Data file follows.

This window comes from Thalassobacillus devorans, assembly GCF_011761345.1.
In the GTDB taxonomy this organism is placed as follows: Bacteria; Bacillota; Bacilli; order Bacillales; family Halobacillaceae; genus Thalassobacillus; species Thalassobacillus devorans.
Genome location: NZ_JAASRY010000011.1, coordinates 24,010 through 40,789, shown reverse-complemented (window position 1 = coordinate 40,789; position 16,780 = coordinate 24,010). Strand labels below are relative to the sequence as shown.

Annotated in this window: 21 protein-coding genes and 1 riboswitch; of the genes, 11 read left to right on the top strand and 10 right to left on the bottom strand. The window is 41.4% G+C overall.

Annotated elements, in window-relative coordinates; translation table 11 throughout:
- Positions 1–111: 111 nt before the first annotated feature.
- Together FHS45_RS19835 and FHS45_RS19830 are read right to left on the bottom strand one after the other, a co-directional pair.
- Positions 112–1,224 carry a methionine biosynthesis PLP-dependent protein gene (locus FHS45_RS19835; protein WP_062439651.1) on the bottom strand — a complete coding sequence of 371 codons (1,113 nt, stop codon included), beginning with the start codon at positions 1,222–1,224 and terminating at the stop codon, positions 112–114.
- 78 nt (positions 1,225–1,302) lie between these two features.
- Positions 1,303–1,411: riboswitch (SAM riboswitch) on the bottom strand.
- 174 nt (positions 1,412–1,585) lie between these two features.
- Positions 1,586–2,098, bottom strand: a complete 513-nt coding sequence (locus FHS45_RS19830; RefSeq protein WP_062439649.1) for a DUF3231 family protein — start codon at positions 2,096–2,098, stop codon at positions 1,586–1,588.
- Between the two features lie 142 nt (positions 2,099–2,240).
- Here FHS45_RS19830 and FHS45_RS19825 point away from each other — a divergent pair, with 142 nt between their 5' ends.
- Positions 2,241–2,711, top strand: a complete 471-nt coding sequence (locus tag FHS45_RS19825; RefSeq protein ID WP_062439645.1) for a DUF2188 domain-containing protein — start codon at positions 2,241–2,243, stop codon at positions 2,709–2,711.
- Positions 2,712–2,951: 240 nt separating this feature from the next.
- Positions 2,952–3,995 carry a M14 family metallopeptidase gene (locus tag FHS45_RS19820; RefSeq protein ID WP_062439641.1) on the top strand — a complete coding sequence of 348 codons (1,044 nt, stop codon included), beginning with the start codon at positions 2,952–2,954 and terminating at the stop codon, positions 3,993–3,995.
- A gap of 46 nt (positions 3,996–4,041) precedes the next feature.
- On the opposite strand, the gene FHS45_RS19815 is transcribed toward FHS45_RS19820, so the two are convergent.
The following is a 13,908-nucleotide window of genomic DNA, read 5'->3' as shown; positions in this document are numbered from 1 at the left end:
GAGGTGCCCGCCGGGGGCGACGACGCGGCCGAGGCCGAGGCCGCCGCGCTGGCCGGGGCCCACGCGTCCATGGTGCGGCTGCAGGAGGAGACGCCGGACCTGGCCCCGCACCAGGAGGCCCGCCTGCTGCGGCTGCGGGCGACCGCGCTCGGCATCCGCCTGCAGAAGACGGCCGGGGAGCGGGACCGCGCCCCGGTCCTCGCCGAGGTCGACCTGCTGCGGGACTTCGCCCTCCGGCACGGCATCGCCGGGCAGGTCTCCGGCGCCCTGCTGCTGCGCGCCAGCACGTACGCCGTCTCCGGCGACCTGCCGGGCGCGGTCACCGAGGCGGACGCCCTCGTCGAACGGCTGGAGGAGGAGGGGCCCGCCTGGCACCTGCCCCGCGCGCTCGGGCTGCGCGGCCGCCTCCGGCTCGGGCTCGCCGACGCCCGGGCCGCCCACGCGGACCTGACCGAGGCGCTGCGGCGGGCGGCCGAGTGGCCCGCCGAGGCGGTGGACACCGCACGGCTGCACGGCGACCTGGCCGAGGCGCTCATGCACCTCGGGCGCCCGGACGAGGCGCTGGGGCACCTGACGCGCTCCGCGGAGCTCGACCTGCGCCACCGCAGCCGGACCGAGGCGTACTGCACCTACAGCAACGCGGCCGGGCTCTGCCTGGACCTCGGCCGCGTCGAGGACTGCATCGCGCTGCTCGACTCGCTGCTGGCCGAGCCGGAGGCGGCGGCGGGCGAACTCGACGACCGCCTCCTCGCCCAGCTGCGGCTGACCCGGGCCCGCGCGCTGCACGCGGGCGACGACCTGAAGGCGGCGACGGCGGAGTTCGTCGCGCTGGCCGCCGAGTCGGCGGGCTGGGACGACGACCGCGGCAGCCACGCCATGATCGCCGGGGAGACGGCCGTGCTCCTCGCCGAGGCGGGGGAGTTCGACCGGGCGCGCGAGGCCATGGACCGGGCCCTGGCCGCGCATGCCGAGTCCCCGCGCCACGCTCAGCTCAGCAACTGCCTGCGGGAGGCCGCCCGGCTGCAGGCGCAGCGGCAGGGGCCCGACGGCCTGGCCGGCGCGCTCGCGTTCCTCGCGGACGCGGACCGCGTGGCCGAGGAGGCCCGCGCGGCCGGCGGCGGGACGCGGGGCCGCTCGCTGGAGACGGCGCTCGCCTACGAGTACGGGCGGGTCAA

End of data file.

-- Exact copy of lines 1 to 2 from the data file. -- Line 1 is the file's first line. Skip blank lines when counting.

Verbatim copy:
This window comes from Thalassobacillus devorans, assembly GCF_011761345.1.
In the GTDB taxonomy this organism is placed as follows: Bacteria; Bacillota; Bacilli; order Bacillales; family Halobacillaceae; genus Thalassobacillus; species Thalassobacillus devorans.